4.4.2 First Nations Housing On Reserve
Almost half of First Nations adults and children live on reserve. The average number of First Nations family members living in a house is 3.7, compared with the Canadian average of 2.5. More than a quarter of on-reserve First Nations live in crowded homes, a rate that is 7 times greater than that of non-Indigenous people. Furthermore, 43% of First Nations houses on reserve are in need of major repairs, compared to 7% of Canadian houses.1
The poor housing conditions in which many on-reserve First Nations children live are contributing to many health and social problems. This includes increased prevalence of infectious diseases such as tuberculosis, bronchitis and influenza; increased social challenges associated with having less success at school; as well as increased vulnerability to injury or death resulting from an unsafe home environment, such as from fires. It is estimated that First Nations people are 10 times more likely to die in house fires than Canadians overall.2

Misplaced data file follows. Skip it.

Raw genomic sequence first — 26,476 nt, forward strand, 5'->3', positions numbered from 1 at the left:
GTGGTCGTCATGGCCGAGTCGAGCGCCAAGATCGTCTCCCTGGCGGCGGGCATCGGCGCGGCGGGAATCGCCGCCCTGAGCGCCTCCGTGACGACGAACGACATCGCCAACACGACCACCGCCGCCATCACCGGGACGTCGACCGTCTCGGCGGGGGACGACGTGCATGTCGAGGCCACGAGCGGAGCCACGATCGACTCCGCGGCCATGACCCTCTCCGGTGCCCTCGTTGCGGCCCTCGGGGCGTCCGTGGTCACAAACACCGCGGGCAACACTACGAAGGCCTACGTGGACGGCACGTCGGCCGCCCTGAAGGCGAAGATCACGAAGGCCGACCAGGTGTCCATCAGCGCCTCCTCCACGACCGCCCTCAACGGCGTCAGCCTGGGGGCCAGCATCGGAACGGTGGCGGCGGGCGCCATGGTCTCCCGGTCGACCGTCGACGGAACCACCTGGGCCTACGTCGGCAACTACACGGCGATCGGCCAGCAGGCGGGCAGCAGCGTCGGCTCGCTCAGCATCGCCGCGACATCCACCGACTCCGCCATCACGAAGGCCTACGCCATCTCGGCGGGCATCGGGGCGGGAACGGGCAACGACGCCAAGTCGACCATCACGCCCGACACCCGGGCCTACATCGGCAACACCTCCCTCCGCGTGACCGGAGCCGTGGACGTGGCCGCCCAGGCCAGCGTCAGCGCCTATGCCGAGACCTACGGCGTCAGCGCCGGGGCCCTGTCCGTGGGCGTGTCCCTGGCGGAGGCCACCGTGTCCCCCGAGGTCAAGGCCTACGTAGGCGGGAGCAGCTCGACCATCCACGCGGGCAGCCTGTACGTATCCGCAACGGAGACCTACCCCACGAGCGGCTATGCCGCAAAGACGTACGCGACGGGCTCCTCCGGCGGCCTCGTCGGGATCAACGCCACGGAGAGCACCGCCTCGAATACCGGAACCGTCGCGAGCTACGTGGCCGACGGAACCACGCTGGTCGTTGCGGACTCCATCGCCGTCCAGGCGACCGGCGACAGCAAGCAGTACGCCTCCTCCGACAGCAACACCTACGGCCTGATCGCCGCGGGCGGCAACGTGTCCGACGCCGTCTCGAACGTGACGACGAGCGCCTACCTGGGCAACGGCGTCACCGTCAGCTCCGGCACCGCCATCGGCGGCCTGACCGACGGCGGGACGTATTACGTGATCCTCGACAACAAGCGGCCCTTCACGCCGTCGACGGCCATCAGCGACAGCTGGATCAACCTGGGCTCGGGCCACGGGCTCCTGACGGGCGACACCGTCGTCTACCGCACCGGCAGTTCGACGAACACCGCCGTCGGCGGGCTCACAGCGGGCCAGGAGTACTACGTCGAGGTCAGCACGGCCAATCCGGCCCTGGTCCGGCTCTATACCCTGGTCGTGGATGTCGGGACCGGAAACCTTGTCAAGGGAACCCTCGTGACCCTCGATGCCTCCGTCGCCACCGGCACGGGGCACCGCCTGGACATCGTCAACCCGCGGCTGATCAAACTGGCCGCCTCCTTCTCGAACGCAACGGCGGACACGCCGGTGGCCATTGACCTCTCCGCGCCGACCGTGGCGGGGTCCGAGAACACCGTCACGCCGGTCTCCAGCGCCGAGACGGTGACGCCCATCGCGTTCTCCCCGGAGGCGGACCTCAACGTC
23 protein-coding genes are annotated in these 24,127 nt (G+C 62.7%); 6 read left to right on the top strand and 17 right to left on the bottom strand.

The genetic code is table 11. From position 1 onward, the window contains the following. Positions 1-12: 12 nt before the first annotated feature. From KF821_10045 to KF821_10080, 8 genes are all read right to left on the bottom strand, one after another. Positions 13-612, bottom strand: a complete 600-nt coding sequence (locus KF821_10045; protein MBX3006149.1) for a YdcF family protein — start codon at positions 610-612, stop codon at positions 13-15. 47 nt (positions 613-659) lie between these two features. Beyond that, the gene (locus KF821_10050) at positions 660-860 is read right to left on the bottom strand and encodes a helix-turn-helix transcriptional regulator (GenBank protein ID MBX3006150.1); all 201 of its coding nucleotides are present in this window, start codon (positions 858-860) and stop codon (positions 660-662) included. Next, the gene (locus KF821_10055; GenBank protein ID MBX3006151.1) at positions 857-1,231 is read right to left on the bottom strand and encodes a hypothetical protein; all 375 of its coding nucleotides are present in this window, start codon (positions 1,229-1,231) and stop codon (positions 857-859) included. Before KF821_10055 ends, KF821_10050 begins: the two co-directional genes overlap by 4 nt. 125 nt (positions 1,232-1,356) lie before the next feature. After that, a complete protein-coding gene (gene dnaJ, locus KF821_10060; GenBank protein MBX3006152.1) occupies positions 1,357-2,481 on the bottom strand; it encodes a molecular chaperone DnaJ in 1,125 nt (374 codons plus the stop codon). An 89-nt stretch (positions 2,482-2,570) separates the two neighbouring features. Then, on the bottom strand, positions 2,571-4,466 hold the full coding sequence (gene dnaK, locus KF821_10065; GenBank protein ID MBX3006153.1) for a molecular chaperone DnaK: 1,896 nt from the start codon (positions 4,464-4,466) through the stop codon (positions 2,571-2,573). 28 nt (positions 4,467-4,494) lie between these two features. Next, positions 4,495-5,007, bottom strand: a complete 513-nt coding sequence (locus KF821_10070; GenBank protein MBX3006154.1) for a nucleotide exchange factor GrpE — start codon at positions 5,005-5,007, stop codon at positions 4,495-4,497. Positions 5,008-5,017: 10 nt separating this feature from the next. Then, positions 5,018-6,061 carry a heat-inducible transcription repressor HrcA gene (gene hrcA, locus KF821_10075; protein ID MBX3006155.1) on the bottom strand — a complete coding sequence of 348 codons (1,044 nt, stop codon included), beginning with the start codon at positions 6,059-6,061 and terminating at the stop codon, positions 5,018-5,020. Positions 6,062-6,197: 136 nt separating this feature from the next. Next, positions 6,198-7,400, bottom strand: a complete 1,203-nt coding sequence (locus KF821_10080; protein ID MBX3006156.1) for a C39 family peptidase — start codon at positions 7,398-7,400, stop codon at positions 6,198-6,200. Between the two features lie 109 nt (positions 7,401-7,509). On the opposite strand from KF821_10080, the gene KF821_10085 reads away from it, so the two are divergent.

Between 35,000 and 85,000 new homes are needed in First Nations on-reserve communities.2 There are many challenges to reaching this goal – including laws pertaining to on-reserve housing, unclear band regulation powers, increasing band debt, and issues such as population growth rates, low income and unemployment.2
1Statistics Canada. (2015). Aboriginal statistics at a glance: 2nd Edition. Ottawa, ON: Statistics Canada, Catalogue no. 89-645- x2015001.
2Standing Senate Committee on Aboriginal Peoples [SSCAP]. (2015). Housing on First Nation reserves: Challenges and successes, Interim report. Ottawa, ON: Government of Canada.
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